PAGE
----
Medications approved by the United States Food and Drug Administration result in 100,000 deaths every year from what the federal agency describes as “Adverse Drug Reactions”, or ADRs. Worse, over 2 million Americans suffer non-deadly adverse reactions to drugs every year that the FDA has approved “safe”.
ADRs refer to negative reactions that Americans suffer from taking drugs as directed by their doctor or the drug’s manufacturer. These cases DO NOT include overdoses or drug abuse.
In fact, the FDA claims that adverse drug reactions account for the 4th leading cause of death “ahead of pulmonary disease, diabetes, AIDS, pneumonia, accidents and automobile deaths”. Who is the FDA truly protecting, and what responsibility does the FDA accept in the number of deaths that result from its approved drugs? These deaths give the phrase “FDA Warning” a whole new meaning.
The bureaucratic mess of the FDA makes the formulation of effective new antibiotics cost-prohibitive, according to Steve Forbes, by changing the rules in the middle of clinical trials and adding significant and arbitrary new requirements into the testing process. This results in an increase in drug costs for everyone and demonstrably fails to make Americans more safe.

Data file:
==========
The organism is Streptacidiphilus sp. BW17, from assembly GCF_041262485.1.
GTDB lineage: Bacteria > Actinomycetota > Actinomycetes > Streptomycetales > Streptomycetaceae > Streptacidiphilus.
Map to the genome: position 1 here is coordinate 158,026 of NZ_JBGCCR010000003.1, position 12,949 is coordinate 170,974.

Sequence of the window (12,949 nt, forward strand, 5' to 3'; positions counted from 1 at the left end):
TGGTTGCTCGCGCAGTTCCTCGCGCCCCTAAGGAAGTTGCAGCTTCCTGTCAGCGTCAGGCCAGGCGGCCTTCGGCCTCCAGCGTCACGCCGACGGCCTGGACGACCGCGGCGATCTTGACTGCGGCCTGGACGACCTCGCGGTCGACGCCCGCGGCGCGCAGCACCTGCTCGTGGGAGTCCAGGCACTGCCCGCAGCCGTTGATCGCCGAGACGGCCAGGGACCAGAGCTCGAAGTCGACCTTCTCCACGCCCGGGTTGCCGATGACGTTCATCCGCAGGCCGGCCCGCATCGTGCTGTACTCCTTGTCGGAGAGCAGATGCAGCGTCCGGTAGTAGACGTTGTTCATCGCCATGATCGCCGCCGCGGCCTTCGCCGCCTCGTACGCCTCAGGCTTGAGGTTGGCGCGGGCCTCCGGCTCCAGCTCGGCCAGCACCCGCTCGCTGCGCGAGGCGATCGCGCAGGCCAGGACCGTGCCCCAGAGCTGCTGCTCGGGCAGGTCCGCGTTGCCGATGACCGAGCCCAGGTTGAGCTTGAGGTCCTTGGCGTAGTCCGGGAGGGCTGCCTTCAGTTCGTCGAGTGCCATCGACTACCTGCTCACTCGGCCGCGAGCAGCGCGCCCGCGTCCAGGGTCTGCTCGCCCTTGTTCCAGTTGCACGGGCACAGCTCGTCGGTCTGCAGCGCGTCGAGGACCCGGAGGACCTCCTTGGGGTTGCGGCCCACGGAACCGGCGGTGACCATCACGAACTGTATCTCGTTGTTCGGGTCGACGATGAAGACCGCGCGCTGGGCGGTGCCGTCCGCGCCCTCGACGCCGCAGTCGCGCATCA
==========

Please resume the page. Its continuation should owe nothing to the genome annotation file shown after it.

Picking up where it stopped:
Thanks to the Food and Drug Administration, you are much more likely to be killed by FDA-approved drugs than you are from terrorism. How many terrorist attacks on U.S. soil would it take to keep pace with the number of Americans that FDA-approved drugs kill every year?
2,996 people died in the September 11th attack. Doing the math, that amounts to more than 33 9/11-style terrorist attacks every year.
The United States spends around $75 billion every year in its combined anti-terrorism efforts. The FDA’s budget of just over $2 billion pales in comparison, but what are Americans truly getting for their money? The real threat to American lives comes from expensive drugs and bureaucratic legalese that makes effective testing expensive and cumbersome, leaving Americans to literally fight for their lives amid a slurry of expensive medications that our government has deemed “safe”.
In a healthcare system considered the best in the world, Americans should expect better than 100,000 deaths a year. The first step is recognizing that government almost never knows best.